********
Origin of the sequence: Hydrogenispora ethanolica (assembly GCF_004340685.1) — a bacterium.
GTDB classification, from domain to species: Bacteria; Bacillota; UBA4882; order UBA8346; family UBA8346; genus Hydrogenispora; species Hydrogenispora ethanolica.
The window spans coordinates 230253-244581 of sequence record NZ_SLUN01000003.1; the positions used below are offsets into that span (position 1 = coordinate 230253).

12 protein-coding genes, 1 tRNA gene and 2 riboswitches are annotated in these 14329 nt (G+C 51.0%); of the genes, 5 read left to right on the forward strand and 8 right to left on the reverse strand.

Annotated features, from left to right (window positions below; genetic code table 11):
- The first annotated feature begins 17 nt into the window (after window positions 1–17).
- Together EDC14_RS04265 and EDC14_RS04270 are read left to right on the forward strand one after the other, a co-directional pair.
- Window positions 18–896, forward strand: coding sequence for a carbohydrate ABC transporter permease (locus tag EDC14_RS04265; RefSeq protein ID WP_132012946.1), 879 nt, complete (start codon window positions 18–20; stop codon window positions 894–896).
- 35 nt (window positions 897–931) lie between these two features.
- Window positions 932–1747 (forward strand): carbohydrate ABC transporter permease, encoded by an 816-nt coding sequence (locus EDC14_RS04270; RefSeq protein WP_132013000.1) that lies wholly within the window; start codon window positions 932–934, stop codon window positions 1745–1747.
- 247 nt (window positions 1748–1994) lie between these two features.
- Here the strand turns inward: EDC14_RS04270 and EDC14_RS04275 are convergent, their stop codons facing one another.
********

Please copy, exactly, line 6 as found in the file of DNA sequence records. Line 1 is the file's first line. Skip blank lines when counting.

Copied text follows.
- The first annotated feature begins 17 nt into the window (after window positions 1–17).